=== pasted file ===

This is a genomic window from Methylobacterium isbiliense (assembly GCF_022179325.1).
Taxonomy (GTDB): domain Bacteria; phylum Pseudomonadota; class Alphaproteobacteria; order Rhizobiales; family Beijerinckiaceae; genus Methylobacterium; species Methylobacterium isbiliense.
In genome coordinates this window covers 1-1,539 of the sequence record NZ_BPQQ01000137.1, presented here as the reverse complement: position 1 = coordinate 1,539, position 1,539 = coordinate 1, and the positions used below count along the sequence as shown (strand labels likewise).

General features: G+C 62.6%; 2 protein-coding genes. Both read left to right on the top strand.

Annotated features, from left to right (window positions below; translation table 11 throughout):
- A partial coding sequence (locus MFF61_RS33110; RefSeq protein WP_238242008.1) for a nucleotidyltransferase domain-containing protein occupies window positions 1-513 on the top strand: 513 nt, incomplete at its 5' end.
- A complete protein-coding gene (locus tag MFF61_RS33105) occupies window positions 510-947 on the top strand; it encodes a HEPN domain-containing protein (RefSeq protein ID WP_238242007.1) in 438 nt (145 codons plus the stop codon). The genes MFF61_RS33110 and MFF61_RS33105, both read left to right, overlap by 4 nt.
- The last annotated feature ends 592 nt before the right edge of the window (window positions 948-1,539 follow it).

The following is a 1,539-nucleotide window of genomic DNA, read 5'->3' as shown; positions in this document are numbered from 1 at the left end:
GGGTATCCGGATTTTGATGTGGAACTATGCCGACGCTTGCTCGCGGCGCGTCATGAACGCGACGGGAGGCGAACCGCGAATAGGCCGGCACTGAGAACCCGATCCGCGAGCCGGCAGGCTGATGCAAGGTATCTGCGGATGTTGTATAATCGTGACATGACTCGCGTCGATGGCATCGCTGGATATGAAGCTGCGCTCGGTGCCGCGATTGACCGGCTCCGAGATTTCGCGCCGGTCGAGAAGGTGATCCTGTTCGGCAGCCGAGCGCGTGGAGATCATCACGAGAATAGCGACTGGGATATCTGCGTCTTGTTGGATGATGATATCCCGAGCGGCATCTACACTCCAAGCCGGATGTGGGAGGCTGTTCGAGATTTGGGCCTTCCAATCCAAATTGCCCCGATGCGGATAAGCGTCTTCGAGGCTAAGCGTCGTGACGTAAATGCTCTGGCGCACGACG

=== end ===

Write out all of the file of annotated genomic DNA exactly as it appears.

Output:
This is a genomic window from Methylobacterium isbiliense (assembly GCF_022179325.1).
Taxonomy (GTDB): domain Bacteria; phylum Pseudomonadota; class Alphaproteobacteria; order Rhizobiales; family Beijerinckiaceae; genus Methylobacterium; species Methylobacterium isbiliense.
In genome coordinates this window covers 1-1,539 of the sequence record NZ_BPQQ01000137.1, presented here as the reverse complement: position 1 = coordinate 1,539, position 1,539 = coordinate 1, and the positions used below count along the sequence as shown (strand labels likewise).

General features: G+C 62.6%; 2 protein-coding genes. Both read left to right on the top strand.

Annotated features, from left to right (window positions below; translation table 11 throughout):
- A partial coding sequence (locus MFF61_RS33110; RefSeq protein WP_238242008.1) for a nucleotidyltransferase domain-containing protein occupies window positions 1-513 on the top strand: 513 nt, incomplete at its 5' end.
- A complete protein-coding gene (locus tag MFF61_RS33105) occupies window positions 510-947 on the top strand; it encodes a HEPN domain-containing protein (RefSeq protein ID WP_238242007.1) in 438 nt (145 codons plus the stop codon). The genes MFF61_RS33110 and MFF61_RS33105, both read left to right, overlap by 4 nt.
- The last annotated feature ends 592 nt before the right edge of the window (window positions 948-1,539 follow it).

The following is a 1,539-nucleotide window of genomic DNA, read 5'->3' as shown; positions in this document are numbered from 1 at the left end:
GGGTATCCGGATTTTGATGTGGAACTATGCCGACGCTTGCTCGCGGCGCGTCATGAACGCGACGGGAGGCGAACCGCGAATAGGCCGGCACTGAGAACCCGATCCGCGAGCCGGCAGGCTGATGCAAGGTATCTGCGGATGTTGTATAATCGTGACATGACTCGCGTCGATGGCATCGCTGGATATGAAGCTGCGCTCGGTGCCGCGATTGACCGGCTCCGAGATTTCGCGCCGGTCGAGAAGGTGATCCTGTTCGGCAGCCGAGCGCGTGGAGATCATCACGAGAATAGCGACTGGGATATCTGCGTCTTGTTGGATGATGATATCCCGAGCGGCATCTACACTCCAAGCCGGATGTGGGAGGCTGTTCGAGATTTGGGCCTTCCAATCCAAATTGCCCCGATGCGGATAAGCGTCTTCGAGGCTAAGCGTCGTGACGTAAATGCTCTGGCGCACGACG